Poor Little Burckhardt

by Henry Farrell on January 3, 2013

Perhaps these heebie-jeebies are mine and mine alone, but the parallels between this “Sasha Issenberg piece”:http://www.technologyreview.com/featuredstory/508851/how-obama-wrangled-data-to-win-his-second-term/

bq. The Obama campaign embedded social scientists from the Analyst Institute among its staff. Party officials knew that adding new Democratic voters to the registration rolls was a crucial element in their strategy for 2012. But already the campaign had ambitions beyond merely modifying nonparticipating citizens’ behavior through registration and mobilization. It wanted to take on the most vexing problem in politics: changing voters’ minds. … as campaigns developed deep portraits of the voters in their databases, it became possible to measure the attributes of the people who were actually moved by an experiment’s impact. … An experimental program would … develop a range of prospective messages that could be subjected to empirical testing in the real world. Experimenters would randomly assign voters to receive varied sequences of direct mail—four pieces on the same policy theme, each making a slightly different case for Obama—and then use ongoing survey calls to isolate the attributes of those whose opinions changed as a result.

and this “classic Frederik Pohl short story”:http://www.gutenberg.org/files/31979/31979-h/31979-h.htm

bq. It was the morning of June 15th, and Guy Burckhardt woke up screaming out of a dream. It had been a monstrous and incomprehensible dream, of explosions and shadowy figures that were not men and terror beyond words. He shuddered and opened his eyes. Outside his bedroom window, a hugely amplified voice was howling. Burckhardt stumbled over to the window and stared outside. There was an out-of-season chill to the air, more like October than June; but the scent was normal enough — except for the sound-truck that squatted at curbside halfway down the block. Its speaker horns blared: “Are you a coward? Are you a fool? Are you going to let crooked politicians steal the country from you? NO! Are you going to put up with four more years of graft and crime? NO! Are you going to vote straight Federal Party all up and down the ballot? YES! You just bet you are!” Sometimes he screams, sometimes he wheedles, threatens, begs, cajoles … but his voice goes on and on through one June 15th after another.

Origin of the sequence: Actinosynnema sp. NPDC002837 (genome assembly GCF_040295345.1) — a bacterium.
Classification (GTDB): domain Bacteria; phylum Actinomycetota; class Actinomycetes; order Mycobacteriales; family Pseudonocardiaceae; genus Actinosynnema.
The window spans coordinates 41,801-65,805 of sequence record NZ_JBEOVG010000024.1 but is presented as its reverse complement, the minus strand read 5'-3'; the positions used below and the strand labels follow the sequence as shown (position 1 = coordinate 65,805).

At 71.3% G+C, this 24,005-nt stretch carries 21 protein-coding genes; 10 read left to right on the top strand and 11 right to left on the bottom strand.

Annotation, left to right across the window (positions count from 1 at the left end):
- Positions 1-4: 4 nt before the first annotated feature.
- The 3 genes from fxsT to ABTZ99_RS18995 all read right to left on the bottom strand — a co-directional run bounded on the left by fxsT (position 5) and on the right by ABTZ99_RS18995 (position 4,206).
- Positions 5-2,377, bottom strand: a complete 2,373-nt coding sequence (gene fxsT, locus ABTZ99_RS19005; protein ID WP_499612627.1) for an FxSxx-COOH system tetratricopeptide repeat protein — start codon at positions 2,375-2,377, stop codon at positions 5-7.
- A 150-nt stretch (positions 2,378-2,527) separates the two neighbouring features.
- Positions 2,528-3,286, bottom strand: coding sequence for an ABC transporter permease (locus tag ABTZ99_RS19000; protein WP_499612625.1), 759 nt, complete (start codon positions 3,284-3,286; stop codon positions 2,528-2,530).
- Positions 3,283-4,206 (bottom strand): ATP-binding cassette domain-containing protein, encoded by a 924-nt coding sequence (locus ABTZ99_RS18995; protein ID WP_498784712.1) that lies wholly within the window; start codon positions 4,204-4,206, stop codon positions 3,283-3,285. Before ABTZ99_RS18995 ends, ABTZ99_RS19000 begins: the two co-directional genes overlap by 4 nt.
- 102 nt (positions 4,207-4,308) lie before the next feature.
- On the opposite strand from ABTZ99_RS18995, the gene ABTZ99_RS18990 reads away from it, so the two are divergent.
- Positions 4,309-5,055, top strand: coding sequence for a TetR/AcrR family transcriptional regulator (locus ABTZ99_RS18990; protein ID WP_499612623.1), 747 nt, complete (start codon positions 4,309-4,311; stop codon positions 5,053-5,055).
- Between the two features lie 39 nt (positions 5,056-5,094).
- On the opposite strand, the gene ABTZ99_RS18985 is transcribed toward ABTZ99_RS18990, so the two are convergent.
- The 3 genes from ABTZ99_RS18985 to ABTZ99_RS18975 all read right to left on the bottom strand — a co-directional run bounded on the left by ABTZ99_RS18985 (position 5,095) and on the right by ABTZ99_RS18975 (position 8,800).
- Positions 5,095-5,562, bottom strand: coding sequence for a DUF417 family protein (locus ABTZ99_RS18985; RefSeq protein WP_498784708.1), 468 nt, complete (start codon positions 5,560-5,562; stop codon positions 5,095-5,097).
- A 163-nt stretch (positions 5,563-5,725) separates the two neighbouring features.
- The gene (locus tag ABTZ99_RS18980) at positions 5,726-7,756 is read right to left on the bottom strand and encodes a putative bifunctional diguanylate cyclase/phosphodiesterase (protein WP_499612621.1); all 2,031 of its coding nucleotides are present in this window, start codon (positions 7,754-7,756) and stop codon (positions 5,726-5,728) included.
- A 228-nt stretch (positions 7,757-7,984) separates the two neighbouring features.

are a little more immediate than I would like.

I’m bullish about how experimentalism can improve democratic practice, when it happens under conditions of rough power equality. But it can equally be used to improve techniques of manipulation. One of the big themes of Pohl’s 1950s science fiction (The Space Merchants, “The Wizards of Pung’s Corners”) was how unpleasant the world could become if advertising _actually worked._ We may be about to find out if he’s right.

The big issues in macroeconomics: unemployment

by John Q on January 3, 2013

Following up my previous post, I want to look at the main areas of disagreement in macroeconomics. As well as trying to cover the issues, I’ll be making the point that the (mainstream) economics profession is so radically divided on these issues that any idea of a consensus, or even of disagreement within a broadly accepted analytical framework, is nonsense. The fact that, despite these radical disagreements, many specialists in macroeconomics don’t see a problem is, itself, part of the problem.

I’ll start with the central issue of macroeconomics, unemployment. It’s the central issue because macroeconomics begins with Keynes’ claim that a market economy can stay for substantial periods, in a situation of high unemployment and excess supply in all markets. If this claim is false, as argued by both classical and New Classical economists, then there is no need for a separate field of macroeconomics – everything can and should be derived from (standard neoclassical) microeconomics.

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